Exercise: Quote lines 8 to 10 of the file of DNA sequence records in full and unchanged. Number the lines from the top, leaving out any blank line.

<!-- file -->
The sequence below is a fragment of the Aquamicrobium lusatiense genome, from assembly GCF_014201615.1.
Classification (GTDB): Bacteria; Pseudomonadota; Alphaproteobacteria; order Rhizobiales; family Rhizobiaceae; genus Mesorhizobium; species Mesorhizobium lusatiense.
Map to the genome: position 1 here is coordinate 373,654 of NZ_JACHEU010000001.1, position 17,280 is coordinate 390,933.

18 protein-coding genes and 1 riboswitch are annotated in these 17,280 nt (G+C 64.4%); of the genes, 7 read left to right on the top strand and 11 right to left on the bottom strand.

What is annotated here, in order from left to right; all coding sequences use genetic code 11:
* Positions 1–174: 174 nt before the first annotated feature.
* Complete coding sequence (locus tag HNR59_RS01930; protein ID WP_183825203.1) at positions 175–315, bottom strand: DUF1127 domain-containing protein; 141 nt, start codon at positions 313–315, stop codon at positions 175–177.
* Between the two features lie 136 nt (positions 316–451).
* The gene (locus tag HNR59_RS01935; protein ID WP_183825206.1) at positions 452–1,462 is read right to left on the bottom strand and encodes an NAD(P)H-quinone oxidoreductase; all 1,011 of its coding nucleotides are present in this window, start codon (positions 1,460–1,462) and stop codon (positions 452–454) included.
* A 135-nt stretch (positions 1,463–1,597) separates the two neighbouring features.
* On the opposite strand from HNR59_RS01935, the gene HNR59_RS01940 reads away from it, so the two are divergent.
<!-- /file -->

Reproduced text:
* Between the two features lie 136 nt (positions 316–451).
* The gene (locus tag HNR59_RS01935; protein ID WP_183825206.1) at positions 452–1,462 is read right to left on the bottom strand and encodes an NAD(P)H-quinone oxidoreductase; all 1,011 of its coding nucleotides are present in this window, start codon (positions 1,460–1,462) and stop codon (positions 452–454) included.
* A 135-nt stretch (positions 1,463–1,597) separates the two neighbouring features.